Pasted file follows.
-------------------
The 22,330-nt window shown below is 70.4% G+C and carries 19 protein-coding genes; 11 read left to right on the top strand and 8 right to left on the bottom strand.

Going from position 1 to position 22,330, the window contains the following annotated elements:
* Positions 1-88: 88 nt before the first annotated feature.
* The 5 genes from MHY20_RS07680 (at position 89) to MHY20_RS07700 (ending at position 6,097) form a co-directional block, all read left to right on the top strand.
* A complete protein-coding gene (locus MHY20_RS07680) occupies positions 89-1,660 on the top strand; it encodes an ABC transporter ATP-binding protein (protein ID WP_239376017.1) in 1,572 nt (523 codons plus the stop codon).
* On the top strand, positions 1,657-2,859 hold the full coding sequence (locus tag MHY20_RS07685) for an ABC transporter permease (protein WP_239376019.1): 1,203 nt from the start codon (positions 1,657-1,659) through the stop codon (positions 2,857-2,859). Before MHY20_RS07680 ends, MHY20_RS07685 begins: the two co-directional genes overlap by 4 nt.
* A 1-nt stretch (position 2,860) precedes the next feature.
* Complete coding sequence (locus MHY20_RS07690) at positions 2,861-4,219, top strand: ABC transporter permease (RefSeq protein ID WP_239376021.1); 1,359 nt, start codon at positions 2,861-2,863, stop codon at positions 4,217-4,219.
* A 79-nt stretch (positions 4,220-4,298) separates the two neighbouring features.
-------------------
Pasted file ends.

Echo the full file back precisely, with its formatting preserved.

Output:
The 22,330-nt window shown below is 70.4% G+C and carries 19 protein-coding genes; 11 read left to right on the top strand and 8 right to left on the bottom strand.

Going from position 1 to position 22,330, the window contains the following annotated elements:
* Positions 1-88: 88 nt before the first annotated feature.
* The 5 genes from MHY20_RS07680 (at position 89) to MHY20_RS07700 (ending at position 6,097) form a co-directional block, all read left to right on the top strand.
* A complete protein-coding gene (locus MHY20_RS07680) occupies positions 89-1,660 on the top strand; it encodes an ABC transporter ATP-binding protein (protein ID WP_239376017.1) in 1,572 nt (523 codons plus the stop codon).
* On the top strand, positions 1,657-2,859 hold the full coding sequence (locus tag MHY20_RS07685) for an ABC transporter permease (protein WP_239376019.1): 1,203 nt from the start codon (positions 1,657-1,659) through the stop codon (positions 2,857-2,859). Before MHY20_RS07680 ends, MHY20_RS07685 begins: the two co-directional genes overlap by 4 nt.
* A 1-nt stretch (position 2,860) precedes the next feature.
* Complete coding sequence (locus MHY20_RS07690) at positions 2,861-4,219, top strand: ABC transporter permease (RefSeq protein ID WP_239376021.1); 1,359 nt, start codon at positions 2,861-2,863, stop codon at positions 4,217-4,219.
* A 79-nt stretch (positions 4,220-4,298) separates the two neighbouring features.